As unions developed they rightly insisted in getting rid of the 'benefit' system. As it was put in the Party, those workers who got the supposed benefit of'free' additions had to fight all the harder to maintain the living wage.
The franchise is a special case. It was pointed out in the early Socialist Standards, that the S.P.G.B. was able to produce its Declarations of Principles in the form it still has, because in Great Britain (unlike many other countries at the time) the majority of votes were held by workers.
It was assumed that as capitalism developed, that other countries would eventually produce the same situation. This view has proved to be correct.
Today almost all the countries in the world have votes for workers. In some countries like Australia, far from depriving workers of the vote, the government makes voting compulsory. The S.P.G.B. in its 1978 version of the pamphlet Questions of the Day, offered the following statement about less developed countries. The workers. "....besides trying to organise into a Socialist Party ought also to struggle to gel the freedom to organise into trade unions and win elementary political rights. As in the advanced capitalist countries, however, this should still involve opposition to all other parties in order that the Socialist issue shall be kept free from confusion."
It should be remembered that the main difficulty confronting the socialist is not due to the conditions under which they operate, but in getting across socialist ideas to a non receptive working class. In Britain and America, where there is the franchise with little restriction on socialist meetings and publication of literature, socialists still face an enormous task. The forms of government are of minor concern to socialists as indeed they are to the vast bulk of the Working class who are more interested in jobs, wages and prices than in politics. The struggle to make capitalism more democratic with so-called political reforms is non socialist and reformist, and cannot be supported by socialists as it deflects effort away from our objective - Socialism.
The pre-requisite for Socialism is the struggle for working class understanding of capitalism as a whole. That and that alone, is the political manifestation of the class struggle.
COMRADE MEIRION DAVIES OBITUARY
We regret to report that Comrade Meirion Davies died in hospital on the 17th October 1996 after an illness that had limited his party work over the last few years. Born in 1919 in Wales, his love of the Welsh countryside and the outdoor life remained with him to his death. During the war he was drafted as a' Bevin Boy' into the coal mines of Yorkshire, although the Welsh mines were almost on his doorstep.
He was introduced to the socialist case after hours of discussion with a member of the S.P.G.B , and he and his wife Doreen, joined the old Paddington Branch in 1949; so began a political partnership that spanned some 47 years. He served on the E C for some 2 years but did not find it his cup of tea.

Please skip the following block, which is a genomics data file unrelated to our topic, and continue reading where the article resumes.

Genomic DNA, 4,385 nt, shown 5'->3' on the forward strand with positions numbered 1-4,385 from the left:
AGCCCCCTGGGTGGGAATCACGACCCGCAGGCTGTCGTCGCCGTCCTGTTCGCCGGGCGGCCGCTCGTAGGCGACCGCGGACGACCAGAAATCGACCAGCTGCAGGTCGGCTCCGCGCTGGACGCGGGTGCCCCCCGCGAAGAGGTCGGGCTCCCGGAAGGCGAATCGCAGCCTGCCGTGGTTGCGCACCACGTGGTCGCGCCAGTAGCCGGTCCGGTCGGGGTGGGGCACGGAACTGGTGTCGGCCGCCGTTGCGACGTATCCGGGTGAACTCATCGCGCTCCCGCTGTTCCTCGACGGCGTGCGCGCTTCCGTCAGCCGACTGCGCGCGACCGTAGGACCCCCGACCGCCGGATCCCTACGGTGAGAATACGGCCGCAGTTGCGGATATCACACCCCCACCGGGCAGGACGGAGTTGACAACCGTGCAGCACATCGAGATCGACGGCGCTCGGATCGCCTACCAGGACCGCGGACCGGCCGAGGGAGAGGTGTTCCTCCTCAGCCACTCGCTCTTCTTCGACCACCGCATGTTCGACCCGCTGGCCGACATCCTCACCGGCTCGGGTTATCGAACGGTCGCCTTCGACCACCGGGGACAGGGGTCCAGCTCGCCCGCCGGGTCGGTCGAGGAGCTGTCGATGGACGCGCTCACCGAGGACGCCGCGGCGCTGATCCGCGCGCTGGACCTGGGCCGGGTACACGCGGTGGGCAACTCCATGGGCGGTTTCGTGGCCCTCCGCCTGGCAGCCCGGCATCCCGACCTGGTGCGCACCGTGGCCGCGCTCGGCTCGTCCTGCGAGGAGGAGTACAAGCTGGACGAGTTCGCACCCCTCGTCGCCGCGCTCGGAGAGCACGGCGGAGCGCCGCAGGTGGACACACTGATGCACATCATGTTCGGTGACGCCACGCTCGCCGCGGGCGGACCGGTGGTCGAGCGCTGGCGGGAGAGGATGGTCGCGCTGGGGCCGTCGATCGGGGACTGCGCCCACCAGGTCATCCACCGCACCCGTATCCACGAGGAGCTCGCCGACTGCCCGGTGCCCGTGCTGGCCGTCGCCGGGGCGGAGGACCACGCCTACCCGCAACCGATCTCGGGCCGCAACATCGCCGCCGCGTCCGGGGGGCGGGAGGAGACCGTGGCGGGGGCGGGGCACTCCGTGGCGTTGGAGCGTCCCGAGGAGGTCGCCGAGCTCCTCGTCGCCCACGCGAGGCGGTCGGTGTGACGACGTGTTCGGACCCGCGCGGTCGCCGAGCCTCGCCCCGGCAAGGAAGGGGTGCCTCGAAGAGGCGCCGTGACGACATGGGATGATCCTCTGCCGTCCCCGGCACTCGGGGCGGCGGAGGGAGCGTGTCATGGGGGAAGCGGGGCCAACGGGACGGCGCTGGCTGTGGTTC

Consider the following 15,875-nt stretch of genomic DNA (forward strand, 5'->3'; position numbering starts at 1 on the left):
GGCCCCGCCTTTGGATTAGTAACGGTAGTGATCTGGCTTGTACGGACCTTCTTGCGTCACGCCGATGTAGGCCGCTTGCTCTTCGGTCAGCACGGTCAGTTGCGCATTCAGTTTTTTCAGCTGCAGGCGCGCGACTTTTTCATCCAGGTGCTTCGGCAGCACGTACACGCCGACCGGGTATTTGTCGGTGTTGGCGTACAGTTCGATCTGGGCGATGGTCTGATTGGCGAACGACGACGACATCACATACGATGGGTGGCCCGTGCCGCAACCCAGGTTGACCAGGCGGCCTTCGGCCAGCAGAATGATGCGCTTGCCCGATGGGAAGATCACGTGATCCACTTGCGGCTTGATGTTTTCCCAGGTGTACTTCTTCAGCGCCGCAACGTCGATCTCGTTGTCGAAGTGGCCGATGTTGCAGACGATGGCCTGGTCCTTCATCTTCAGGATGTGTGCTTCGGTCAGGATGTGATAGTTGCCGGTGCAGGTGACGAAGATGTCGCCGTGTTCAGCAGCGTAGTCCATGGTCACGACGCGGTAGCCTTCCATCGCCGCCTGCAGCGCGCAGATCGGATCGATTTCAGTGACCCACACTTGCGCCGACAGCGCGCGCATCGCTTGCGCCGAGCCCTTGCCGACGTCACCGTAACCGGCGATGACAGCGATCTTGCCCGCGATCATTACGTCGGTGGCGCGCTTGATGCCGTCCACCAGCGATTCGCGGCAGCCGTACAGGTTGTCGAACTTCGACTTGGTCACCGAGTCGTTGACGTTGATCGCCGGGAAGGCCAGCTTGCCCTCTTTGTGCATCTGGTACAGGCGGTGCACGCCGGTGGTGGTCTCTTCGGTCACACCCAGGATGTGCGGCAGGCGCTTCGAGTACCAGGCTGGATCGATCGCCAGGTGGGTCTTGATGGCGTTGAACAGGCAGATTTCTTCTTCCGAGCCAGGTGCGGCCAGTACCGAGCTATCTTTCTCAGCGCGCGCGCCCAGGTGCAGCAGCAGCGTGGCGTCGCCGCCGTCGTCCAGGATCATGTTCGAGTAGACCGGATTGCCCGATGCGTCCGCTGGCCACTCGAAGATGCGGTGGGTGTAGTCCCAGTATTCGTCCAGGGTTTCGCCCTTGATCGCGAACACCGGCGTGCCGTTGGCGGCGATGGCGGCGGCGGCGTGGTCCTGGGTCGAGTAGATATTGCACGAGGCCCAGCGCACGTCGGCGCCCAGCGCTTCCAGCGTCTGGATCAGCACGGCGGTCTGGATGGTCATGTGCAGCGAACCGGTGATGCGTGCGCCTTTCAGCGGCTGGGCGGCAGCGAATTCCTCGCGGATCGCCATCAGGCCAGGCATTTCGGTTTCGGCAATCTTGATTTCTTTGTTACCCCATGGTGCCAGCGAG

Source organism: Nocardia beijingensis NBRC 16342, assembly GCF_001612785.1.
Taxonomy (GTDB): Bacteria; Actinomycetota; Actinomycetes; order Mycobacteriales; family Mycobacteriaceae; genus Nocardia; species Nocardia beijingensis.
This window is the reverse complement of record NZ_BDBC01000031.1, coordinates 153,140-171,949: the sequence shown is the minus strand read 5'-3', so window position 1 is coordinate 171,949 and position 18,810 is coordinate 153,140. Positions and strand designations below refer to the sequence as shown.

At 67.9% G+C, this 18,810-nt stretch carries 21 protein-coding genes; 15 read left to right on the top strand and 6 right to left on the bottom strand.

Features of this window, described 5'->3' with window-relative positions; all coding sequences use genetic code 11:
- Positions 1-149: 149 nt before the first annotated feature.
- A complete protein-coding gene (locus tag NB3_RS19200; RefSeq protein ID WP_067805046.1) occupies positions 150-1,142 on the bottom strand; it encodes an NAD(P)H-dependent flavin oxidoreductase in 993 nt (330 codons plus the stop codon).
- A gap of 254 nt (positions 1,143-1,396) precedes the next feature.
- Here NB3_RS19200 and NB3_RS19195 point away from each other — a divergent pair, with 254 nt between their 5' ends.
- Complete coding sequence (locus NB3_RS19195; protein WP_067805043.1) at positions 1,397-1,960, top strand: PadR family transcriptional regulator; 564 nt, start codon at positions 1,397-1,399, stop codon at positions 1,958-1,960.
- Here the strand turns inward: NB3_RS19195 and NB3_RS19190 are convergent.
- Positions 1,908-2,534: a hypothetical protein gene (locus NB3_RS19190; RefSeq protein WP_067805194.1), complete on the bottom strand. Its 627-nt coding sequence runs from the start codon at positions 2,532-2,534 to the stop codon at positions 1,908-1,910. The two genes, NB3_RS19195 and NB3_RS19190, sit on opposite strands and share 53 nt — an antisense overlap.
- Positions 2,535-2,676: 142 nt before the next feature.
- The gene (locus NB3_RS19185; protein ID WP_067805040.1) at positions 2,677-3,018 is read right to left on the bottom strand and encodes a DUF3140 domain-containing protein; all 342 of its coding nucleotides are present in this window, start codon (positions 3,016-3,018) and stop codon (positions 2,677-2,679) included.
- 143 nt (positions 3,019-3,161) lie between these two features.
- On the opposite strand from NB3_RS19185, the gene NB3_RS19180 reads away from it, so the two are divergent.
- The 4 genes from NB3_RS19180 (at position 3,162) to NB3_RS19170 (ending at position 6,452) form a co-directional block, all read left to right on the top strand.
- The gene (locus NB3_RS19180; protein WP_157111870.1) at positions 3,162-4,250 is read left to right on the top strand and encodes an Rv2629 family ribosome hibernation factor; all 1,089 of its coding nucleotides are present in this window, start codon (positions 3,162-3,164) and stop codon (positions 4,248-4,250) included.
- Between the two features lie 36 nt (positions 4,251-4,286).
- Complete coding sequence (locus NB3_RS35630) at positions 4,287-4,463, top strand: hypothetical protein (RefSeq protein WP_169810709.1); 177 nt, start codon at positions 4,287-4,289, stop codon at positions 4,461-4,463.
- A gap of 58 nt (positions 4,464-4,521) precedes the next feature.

When North West London Branch and Camden (Bloomsbury) Branch were expelled from what had become The Socialist Party in 1991, he had no hesitation in throwing in his lot with the newly reconstituted Socialist Party of Great Britain, and he was one of those present when the party was relaunched on 11 th June 1991. He was our literature secretary for many years and always ensured a good supply of Party literature at meetings and events Although not a speaker, and a rather quiet man, in private conversation he could be very persuasive with the socialist case. He was a gentle and tolerant person, but one who could be roused to some passion if the credentials of the party were challenged. His interests included gardening and music, especially opera Our sympathies go to Doreen his wife, and his daughter Helen. We shall miss him.
A SEASON OF PROPAGANDA GENERAL SECRETARY'S REPORT
Publishing and distributing literature is not an easy thing. Our literature to have impact should find its way into the hands of non socialists. In this connection we have had a fairly successful year. A number of books left to us by Comrades Hardy and Young have been sold at our meetings and more were sold at the May Day Festival on Clapham Common held in perfect weather. Sales of both books and our literature came to £44.90. At the Tolpuddle Rally in Dorset, sales amounted to £84.03, and a large number of leaflets were distributed. In our opinion, on both occasions our stall was far superior to that of the Clapham based Socialist Party, and we suspect our sales were the highest.
A number of conferences have also been covered this year (1996), and the Clapham party was conspicuous by its absence from them: Brighton, Bournemouth, Blackpool and Eastbourne were visited by our London members and those residing in these areas. Sales of £88 were recorded. A conference held in the middle of November in Brighton was entitled "Violence, Abuse and Women's Citizenship", and was attended by delegates of over 27 countries. 5 of our members were able to spend some time over a couple of days distributing literature with good results. Total sales amounted to £63.70 and included 110 copies of our new Women & Socialism pamphlet which will soon require a reprint. A number of successful meetings have also been held in Hyde Park, receipts and donations amounting to £38.36. Any offer to help distribute our literature will be gratefully accepted, especially as an election looms. Can you help spread the socialist message? Please contact the Secretary.
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LECTURE SERIES 1997 >
Continuing on our successful 1996 Winter Series, we shall recommence lectures in 1997 on the following provisional dates.
Subjects, speakers and dates have yet to be finalised but full details will be available in a leaflet in due course. Please let us know if you would like a copy.
Sunday 26 January Sunday 9 February Sunday 23 Sunday 9 March Sunday 23 Sunday 13 April
All meetings commence at 3 p.m.
Venue:- Marchmont Community Centre,
62 Marchmont Street, London WC1
(5 minutes from Russell Square Tube Station)
ADMISSION FREE - QUESTIONS - DISCUSSION 7 I